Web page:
State secrets have just become less secret

31 December 2018

State secrets have just become less secret

Minister of Foreign Affairs Stef Blok is in deep trouble as a result of the leaking of state secrets concerning supplies to controversial militias in Syria. The blunder has demonstrated how fatal it can be if crucial information is marked 'secret' in a one-sided process. A committee chaired by SP Member of Parliament Ronald van Raak will give his parliamentary colleagues more of a say over what is and is not a state secret.

The militias in question are known as Jabhat al-Shamiya and the Hama Rebels Gathering. The names of these groups, which were financed by the Netherlands, have now been made public by the Ministry of Foreign Affairs, following an official request for documents from the daily newspaper Trouw and the television programme Nieuwsuur. Parts of the requested information had been declared state secrets yet had, as result of a mistake by the ministry, not been made unattainable. As well as the above-mentioned groups, twenty other militias have been supplied with goods which have been used for military purposes. These werepaid for by the Netherlands. The total value of these goods was €30 million.

Foreign Minister Stef Blok was deeply embarrassed by the matter, because, as he had previously told Parliament, the goods were intended to be used for civilian purposes as part of 'non-deadly assistance'. Yet it now turned out that the vehicles supplied as well as bullet-proof jackets had actually been employed in attacks carried out by the Syrian rebels. In addition, Trouw reported that the computers had been used 'to select military targets.' Moreover, Jabhat al-Shamiya had in the recent past been listed as a terrorist group by the Netherlands' Public Prosecutors' Office and accused by human rights organisations as being guilty of executions, torture and rape, as well as forming part of the controversial Turkish invasion of the Kurdish region at the beginning of this year. This was despite the fact that the Dutch government had just guaranteed that support for participants in this invasion would immediately be blocked. According to sources in Parliament, sections of the twenty-two groups supplied with aid had, furthermore, in all likelihood operated in networks connected to Al Qa’ida. SP Member of Parliament Sadet Karabulut responded to these revelations by presenting a motion of no confidence in Blok.

There are now two important questions in relation to this affair. Was it in reality the aim of the government to give these groups military support? In other words, what did the government know and when did it know it? For the moment, all of this remains speculation. According to Ronald van Raak, however, it is obvious why the names of the militias were supposed to remain secret, and that was to conceal the fact that the government almost certainly knew that the materiel supplied was indeed intended for military ends. Their names had been labelled 'state secrets' for purely political reasons.

Why are crucial matters such as this declared to be state secrets? This is precisely the question which has for several years exercised the mind of Ronald van Raak. The Temporary Committee on the Evaluation of the Law on Parliamentary Enquiries, which he chairs, has taken important steps towards clearing the fog obscuring the question of state secrets. “It's still the case that the government can declare that they find certain information to be secret.,” says Van Raak, “and Parliament has no idea why. Our proposals, which have been supported on all sides of the House, would give Parliament co-decision on this, so that the government would have to come to us with arguments to convince us of the reasons why something should remain a secret.” And in practice what progress has been made towards this? “Look, as a Member of Parliament I've been active on the issue of the secret services for a number of years,” he replies. “My experience has been that the best means to combat unnecessary secrecy is to discuss it openly. If this can be done, then this will lead automatically to less unjustified secretiveness. Take the current affair around Blok, the crux of which is that the Parliament in the first instance could not find out which groups had been supplied with just what goods. It leaked out due to a mistake at the ministry. But if Parliament had been afforded the time to discuss these supplies, the ministry wouldn't have got away so easily with his secrecy.”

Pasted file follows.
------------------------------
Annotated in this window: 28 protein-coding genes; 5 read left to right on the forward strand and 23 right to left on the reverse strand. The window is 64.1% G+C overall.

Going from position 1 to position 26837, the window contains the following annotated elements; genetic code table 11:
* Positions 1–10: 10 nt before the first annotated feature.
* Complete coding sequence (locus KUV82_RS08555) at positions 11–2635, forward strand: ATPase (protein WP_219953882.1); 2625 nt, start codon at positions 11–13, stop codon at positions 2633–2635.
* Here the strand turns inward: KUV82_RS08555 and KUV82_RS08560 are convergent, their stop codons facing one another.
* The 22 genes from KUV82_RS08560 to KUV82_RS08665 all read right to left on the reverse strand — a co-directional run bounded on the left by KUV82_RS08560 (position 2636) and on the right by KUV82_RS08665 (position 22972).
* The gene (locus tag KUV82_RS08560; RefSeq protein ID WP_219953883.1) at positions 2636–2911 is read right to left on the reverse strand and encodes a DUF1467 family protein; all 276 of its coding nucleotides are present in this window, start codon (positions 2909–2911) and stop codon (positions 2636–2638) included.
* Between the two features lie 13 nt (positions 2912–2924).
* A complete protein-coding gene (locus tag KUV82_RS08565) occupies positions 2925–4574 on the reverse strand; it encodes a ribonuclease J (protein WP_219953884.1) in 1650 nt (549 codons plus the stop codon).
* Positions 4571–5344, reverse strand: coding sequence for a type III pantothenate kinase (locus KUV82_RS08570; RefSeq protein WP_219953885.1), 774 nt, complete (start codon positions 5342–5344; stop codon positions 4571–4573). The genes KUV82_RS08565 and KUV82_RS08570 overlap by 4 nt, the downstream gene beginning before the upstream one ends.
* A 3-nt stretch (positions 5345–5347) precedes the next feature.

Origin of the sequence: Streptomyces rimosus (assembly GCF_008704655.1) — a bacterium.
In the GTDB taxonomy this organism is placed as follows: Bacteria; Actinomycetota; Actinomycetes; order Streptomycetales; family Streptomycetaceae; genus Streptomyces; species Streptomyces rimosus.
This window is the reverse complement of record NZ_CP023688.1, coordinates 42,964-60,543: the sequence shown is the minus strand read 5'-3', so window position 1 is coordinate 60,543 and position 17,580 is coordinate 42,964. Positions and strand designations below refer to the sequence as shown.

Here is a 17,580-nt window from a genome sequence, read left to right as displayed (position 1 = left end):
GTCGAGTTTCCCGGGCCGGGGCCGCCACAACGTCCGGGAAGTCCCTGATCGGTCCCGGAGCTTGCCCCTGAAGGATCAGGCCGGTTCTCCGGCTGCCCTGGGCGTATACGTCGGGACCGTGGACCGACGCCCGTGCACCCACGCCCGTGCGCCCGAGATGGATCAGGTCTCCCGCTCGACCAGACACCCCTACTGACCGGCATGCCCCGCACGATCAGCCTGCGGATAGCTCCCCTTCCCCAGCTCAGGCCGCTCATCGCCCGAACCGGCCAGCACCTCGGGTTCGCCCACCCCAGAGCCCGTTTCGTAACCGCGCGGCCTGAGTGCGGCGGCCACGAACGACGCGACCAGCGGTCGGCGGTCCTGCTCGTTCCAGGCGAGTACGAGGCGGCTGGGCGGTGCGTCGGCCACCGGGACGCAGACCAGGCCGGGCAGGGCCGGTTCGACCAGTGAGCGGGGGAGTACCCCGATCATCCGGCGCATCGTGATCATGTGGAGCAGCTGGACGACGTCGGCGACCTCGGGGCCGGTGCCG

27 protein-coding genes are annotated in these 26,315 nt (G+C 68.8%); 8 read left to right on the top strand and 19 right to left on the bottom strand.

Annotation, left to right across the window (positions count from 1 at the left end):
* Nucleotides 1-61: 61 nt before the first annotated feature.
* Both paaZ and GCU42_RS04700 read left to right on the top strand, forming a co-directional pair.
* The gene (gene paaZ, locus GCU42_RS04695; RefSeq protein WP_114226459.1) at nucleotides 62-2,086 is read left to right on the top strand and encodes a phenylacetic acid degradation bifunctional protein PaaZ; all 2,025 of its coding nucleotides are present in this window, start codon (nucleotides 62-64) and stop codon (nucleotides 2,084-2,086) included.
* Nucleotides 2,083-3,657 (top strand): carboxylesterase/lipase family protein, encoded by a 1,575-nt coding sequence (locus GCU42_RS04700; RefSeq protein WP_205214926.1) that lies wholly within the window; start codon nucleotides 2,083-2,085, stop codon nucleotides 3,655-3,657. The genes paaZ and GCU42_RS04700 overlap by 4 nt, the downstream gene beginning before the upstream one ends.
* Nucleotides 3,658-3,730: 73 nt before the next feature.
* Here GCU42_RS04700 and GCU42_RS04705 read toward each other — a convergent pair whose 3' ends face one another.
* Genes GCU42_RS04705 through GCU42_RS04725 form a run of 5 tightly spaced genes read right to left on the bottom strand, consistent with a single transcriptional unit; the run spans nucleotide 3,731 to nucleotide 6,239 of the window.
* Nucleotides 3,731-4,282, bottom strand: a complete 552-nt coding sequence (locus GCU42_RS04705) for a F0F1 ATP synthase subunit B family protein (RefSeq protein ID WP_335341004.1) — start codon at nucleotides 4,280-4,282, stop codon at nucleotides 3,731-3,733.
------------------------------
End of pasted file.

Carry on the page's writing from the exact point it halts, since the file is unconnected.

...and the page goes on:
The Temporary Committee has been hard at work following the fact that the 2012 Parliamentary Enquiry Committee into the financial system, chaired by another SP Member of Parliament, Jan de Wit, kept coming across information which the government wanted keeping under wraps on the grounds that revealing it would be in conflict with the interests of the state. As a result, the Committee of Enquiry could not complete its work to the letter. But happily that's all in the past, says Van Raak. “The last word on secrets will from now on lie with Parliament, and a good thing to,” he says. “'The state' is of course not just the government, but also the representatives of the Dutch people. And this applies not only to grand matters such as parliamentary enquiries or questionable supplies to foreign militias. We want to see this henceforth to be employed at all times, whenever a minister wants to declare information a state secret. In that way we can prevent state secrecy from being misused to prevent political discussions.”

Text by Rob Janssen. This article first appeared, in the original Dutch, in the December 2018 edition of the SP monthly Tribune.

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